Florida: Middle schools

Gov. Jeb Bush wants to require middle school students to earn credits in core subjects before moving on to high school, according to the Jan. 11 Palm Beach Post. Bush’s proposal was sparked by middle-schoolers’ poor performance on state achievement tests last year, when only half of 6th- through 8th-graders scored at grade level. Students would need three credits each in math, science, social studies and language arts to graduate to 9th grade. Middle schools would have to use the same standardized grading system as high schools.

California: School funding

Gov. Arnold Schwarzenegger’s proposal to cut $2.2 billion from education spending next year has angered education groups, according to the Jan. 6 Los Angeles Times. The governor wants to suspend Proposal 98, which exempts education from across-the-board budget cuts and sets aside a specific portion of state revenue for education. Educators say the governor is reneging on a deal not to cut K-12 spending.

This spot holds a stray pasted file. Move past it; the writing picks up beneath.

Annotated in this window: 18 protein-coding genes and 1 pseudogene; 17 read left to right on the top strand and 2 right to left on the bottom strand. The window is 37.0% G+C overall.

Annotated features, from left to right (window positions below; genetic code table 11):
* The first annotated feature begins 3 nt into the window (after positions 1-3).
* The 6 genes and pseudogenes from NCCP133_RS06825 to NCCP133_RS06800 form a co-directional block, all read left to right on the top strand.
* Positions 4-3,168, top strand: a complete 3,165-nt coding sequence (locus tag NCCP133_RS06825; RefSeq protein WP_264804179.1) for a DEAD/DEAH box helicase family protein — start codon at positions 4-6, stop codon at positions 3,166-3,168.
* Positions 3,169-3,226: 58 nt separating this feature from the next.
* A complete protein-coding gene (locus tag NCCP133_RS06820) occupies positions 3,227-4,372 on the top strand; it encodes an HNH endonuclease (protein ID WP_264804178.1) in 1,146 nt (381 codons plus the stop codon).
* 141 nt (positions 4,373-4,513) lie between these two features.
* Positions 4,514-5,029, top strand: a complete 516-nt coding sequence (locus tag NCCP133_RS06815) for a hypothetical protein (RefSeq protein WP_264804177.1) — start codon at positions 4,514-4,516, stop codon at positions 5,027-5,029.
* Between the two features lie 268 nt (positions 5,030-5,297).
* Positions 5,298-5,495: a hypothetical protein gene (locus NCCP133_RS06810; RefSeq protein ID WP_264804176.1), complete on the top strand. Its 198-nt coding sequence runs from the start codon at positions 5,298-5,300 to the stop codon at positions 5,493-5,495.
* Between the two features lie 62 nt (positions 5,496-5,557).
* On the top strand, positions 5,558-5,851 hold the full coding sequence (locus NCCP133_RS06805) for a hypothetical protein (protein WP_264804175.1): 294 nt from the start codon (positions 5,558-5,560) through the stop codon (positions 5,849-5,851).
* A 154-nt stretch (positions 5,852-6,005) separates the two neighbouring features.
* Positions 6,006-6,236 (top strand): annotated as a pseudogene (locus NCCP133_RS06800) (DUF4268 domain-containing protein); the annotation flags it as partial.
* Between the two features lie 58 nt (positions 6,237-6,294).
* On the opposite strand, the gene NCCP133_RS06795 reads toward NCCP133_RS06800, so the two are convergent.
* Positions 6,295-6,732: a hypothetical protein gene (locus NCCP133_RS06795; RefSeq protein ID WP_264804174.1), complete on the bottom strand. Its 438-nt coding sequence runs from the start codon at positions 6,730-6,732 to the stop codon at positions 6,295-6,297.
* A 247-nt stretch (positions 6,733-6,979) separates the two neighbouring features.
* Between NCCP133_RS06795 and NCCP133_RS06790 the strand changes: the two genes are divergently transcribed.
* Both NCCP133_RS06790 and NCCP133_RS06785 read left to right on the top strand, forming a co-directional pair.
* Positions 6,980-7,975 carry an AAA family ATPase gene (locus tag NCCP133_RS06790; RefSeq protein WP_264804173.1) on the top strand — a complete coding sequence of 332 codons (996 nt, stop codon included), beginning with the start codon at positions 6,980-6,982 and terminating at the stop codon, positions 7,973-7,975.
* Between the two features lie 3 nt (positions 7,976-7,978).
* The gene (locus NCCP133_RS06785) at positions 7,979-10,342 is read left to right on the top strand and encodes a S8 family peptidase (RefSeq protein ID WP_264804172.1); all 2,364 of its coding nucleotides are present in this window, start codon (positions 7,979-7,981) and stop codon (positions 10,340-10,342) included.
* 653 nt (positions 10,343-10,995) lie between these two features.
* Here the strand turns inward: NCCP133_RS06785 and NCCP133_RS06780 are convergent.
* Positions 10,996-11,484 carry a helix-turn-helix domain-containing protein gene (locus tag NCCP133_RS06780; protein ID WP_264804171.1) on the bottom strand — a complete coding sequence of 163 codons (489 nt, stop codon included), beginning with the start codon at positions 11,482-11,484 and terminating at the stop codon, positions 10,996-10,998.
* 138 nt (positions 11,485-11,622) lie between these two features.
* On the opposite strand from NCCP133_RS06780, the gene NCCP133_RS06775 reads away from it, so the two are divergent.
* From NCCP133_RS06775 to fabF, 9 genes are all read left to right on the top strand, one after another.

Arizona: Scrap tests?

A coalition of conservative legislators, the state’s largest teachers union and the statewide association of school boards has joined forces to scrap AIMS, the high school exit exam, according to the Jan. 3 Arizona Republic. Students get four chances to pass all three sections of the AIMS test (reading, writing and math) to graduate. About 57 percent of current high school juniors failed AIMS the first time and need to pass it to get their diploma in 2006. A leading GOP lawmaker plans to introduce a bill that would keep AIMS as a diagnostic tool but allow students to receive their diploma even if they do not pass it.

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